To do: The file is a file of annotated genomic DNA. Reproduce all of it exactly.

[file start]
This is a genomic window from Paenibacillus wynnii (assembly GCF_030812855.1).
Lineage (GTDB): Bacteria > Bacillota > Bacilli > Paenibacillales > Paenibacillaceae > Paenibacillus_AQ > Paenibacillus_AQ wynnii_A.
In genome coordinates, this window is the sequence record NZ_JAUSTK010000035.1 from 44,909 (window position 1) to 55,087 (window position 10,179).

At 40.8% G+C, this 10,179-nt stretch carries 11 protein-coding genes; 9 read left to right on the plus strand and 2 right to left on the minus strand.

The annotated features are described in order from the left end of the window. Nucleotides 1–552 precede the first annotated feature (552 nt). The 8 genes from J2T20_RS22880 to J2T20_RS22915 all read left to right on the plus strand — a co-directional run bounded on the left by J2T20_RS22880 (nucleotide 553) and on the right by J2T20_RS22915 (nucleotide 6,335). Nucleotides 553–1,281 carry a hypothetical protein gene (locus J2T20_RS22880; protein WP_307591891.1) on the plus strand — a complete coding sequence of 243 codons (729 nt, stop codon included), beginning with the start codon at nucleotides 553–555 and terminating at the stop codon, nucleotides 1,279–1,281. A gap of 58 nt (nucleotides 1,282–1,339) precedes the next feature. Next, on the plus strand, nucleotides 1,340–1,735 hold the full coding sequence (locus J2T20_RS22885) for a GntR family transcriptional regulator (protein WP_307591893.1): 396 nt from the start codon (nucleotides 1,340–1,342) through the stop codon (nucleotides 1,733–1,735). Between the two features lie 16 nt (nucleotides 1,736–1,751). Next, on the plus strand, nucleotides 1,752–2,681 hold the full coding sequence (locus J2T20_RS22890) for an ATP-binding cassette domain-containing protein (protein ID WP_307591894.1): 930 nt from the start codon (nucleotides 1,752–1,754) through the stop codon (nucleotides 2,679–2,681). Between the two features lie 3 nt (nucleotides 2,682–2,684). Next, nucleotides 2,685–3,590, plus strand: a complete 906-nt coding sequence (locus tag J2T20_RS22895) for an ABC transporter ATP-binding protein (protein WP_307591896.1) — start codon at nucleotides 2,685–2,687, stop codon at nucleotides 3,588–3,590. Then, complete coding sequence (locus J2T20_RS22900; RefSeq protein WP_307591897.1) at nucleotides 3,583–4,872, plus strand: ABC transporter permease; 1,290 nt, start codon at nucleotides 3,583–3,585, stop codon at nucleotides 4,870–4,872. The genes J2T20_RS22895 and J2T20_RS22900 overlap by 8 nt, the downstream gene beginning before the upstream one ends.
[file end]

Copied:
This is a genomic window from Paenibacillus wynnii (assembly GCF_030812855.1).
Lineage (GTDB): Bacteria > Bacillota > Bacilli > Paenibacillales > Paenibacillaceae > Paenibacillus_AQ > Paenibacillus_AQ wynnii_A.
In genome coordinates, this window is the sequence record NZ_JAUSTK010000035.1 from 44,909 (window position 1) to 55,087 (window position 10,179).

At 40.8% G+C, this 10,179-nt stretch carries 11 protein-coding genes; 9 read left to right on the plus strand and 2 right to left on the minus strand.

The annotated features are described in order from the left end of the window. Nucleotides 1–552 precede the first annotated feature (552 nt). The 8 genes from J2T20_RS22880 to J2T20_RS22915 all read left to right on the plus strand — a co-directional run bounded on the left by J2T20_RS22880 (nucleotide 553) and on the right by J2T20_RS22915 (nucleotide 6,335). Nucleotides 553–1,281 carry a hypothetical protein gene (locus J2T20_RS22880; protein WP_307591891.1) on the plus strand — a complete coding sequence of 243 codons (729 nt, stop codon included), beginning with the start codon at nucleotides 553–555 and terminating at the stop codon, nucleotides 1,279–1,281. A gap of 58 nt (nucleotides 1,282–1,339) precedes the next feature. Next, on the plus strand, nucleotides 1,340–1,735 hold the full coding sequence (locus J2T20_RS22885) for a GntR family transcriptional regulator (protein WP_307591893.1): 396 nt from the start codon (nucleotides 1,340–1,342) through the stop codon (nucleotides 1,733–1,735). Between the two features lie 16 nt (nucleotides 1,736–1,751). Next, on the plus strand, nucleotides 1,752–2,681 hold the full coding sequence (locus J2T20_RS22890) for an ATP-binding cassette domain-containing protein (protein ID WP_307591894.1): 930 nt from the start codon (nucleotides 1,752–1,754) through the stop codon (nucleotides 2,679–2,681). Between the two features lie 3 nt (nucleotides 2,682–2,684). Next, nucleotides 2,685–3,590, plus strand: a complete 906-nt coding sequence (locus tag J2T20_RS22895) for an ABC transporter ATP-binding protein (protein WP_307591896.1) — start codon at nucleotides 2,685–2,687, stop codon at nucleotides 3,588–3,590. Then, complete coding sequence (locus J2T20_RS22900; RefSeq protein WP_307591897.1) at nucleotides 3,583–4,872, plus strand: ABC transporter permease; 1,290 nt, start codon at nucleotides 3,583–3,585, stop codon at nucleotides 4,870–4,872. The genes J2T20_RS22895 and J2T20_RS22900 overlap by 8 nt, the downstream gene beginning before the upstream one ends.